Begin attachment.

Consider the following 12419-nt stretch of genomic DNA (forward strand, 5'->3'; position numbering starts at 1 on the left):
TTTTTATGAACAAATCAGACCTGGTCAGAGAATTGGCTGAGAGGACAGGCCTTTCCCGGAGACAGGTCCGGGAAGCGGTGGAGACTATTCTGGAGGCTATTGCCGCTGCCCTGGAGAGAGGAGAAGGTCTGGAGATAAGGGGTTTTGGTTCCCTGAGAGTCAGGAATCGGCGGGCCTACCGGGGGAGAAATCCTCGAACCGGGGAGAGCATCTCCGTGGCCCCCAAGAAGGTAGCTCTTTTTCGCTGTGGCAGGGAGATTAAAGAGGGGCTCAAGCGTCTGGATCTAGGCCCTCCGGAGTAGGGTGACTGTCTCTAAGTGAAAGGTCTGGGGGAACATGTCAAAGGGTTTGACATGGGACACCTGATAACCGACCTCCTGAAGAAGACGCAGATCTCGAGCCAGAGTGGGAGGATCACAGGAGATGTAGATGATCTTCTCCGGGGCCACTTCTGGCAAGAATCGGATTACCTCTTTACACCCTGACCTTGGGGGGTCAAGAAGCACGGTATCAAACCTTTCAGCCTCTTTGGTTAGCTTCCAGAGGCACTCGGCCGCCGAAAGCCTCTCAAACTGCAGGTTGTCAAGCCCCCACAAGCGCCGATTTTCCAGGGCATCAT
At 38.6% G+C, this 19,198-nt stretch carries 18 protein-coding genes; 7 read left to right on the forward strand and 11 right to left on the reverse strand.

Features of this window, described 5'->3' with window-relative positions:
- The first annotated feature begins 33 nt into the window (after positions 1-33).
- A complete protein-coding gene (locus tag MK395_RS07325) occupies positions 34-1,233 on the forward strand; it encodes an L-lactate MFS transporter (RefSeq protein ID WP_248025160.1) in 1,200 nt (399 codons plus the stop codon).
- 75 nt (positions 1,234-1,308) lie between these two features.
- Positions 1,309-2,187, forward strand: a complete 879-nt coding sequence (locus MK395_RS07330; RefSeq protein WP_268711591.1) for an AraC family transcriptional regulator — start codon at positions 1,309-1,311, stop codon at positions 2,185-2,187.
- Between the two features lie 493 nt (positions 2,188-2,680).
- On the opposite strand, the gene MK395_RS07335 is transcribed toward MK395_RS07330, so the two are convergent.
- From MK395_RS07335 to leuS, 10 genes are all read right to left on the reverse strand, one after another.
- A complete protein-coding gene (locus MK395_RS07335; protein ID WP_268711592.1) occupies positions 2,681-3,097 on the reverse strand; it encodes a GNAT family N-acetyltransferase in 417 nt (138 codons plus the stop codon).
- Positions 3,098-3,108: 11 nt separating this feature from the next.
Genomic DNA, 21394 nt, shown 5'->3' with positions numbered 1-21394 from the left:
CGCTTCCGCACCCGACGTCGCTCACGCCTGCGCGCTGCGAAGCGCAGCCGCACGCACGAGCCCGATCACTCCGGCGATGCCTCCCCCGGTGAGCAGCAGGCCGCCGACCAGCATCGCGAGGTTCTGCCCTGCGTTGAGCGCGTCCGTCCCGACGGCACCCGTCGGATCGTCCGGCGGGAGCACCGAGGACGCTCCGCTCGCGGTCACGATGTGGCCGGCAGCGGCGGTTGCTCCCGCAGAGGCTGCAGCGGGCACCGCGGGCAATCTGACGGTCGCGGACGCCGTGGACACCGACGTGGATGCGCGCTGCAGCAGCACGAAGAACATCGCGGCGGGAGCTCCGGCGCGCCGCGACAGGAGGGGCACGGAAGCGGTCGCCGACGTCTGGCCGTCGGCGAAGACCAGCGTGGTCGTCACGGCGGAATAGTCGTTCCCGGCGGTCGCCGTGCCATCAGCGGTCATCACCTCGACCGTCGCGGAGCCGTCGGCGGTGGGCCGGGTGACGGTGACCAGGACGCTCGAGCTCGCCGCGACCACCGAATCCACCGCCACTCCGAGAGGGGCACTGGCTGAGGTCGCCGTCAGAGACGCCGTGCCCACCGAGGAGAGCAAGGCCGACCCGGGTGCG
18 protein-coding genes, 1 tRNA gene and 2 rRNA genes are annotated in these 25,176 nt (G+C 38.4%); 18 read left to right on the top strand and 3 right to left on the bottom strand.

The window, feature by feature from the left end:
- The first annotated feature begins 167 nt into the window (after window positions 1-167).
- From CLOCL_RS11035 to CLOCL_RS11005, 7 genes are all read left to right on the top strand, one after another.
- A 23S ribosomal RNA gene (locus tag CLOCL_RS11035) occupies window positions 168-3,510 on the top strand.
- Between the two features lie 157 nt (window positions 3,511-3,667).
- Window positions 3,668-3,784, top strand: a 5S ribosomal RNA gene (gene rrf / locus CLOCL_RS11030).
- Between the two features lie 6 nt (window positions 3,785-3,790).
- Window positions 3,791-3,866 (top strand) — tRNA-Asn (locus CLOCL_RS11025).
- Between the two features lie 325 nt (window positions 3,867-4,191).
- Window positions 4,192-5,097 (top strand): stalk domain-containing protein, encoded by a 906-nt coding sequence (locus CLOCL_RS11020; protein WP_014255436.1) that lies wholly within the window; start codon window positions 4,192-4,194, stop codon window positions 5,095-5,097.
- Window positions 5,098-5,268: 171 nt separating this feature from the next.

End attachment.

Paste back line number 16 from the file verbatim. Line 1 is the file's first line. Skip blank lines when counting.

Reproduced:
18 protein-coding genes, 1 tRNA gene and 2 rRNA genes are annotated in these 25,176 nt (G+C 38.4%); 18 read left to right on the top strand and 3 right to left on the bottom strand.